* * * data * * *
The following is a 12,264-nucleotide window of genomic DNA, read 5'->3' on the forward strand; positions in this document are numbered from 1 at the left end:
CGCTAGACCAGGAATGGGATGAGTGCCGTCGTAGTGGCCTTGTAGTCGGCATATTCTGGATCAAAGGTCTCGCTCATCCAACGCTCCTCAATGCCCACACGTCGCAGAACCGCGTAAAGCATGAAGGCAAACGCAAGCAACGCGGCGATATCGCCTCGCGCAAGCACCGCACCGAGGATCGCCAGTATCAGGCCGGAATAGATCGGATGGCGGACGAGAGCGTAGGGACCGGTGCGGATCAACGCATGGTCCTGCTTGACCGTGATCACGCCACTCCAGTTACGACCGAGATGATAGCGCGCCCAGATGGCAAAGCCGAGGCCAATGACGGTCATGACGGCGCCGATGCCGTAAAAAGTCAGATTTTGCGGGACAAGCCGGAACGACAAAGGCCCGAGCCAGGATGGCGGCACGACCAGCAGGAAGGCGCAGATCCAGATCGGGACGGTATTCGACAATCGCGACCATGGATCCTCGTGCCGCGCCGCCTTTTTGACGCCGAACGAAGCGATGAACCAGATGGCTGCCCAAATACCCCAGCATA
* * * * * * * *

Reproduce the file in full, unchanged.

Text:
The following is a 12,264-nucleotide window of genomic DNA, read 5'->3' on the forward strand; positions in this document are numbered from 1 at the left end:
CGCTAGACCAGGAATGGGATGAGTGCCGTCGTAGTGGCCTTGTAGTCGGCATATTCTGGATCAAAGGTCTCGCTCATCCAACGCTCCTCAATGCCCACACGTCGCAGAACCGCGTAAAGCATGAAGGCAAACGCAAGCAACGCGGCGATATCGCCTCGCGCAAGCACCGCACCGAGGATCGCCAGTATCAGGCCGGAATAGATCGGATGGCGGACGAGAGCGTAGGGACCGGTGCGGATCAACGCATGGTCCTGCTTGACCGTGATCACGCCACTCCAGTTACGACCGAGATGATAGCGCGCCCAGATGGCAAAGCCGAGGCCAATGACGGTCATGACGGCGCCGATGCCGTAAAAAGTCAGATTTTGCGGGACAAGCCGGAACGACAAAGGCCCGAGCCAGGATGGCGGCACGACCAGCAGGAAGGCGCAGATCCAGATCGGGACGGTATTCGACAATCGCGACCATGGATCCTCGTGCCGCGCCGCCTTTTTGACGCCGAACGAAGCGATGAACCAGATGGCTGCCCAAATACCCCAGCATA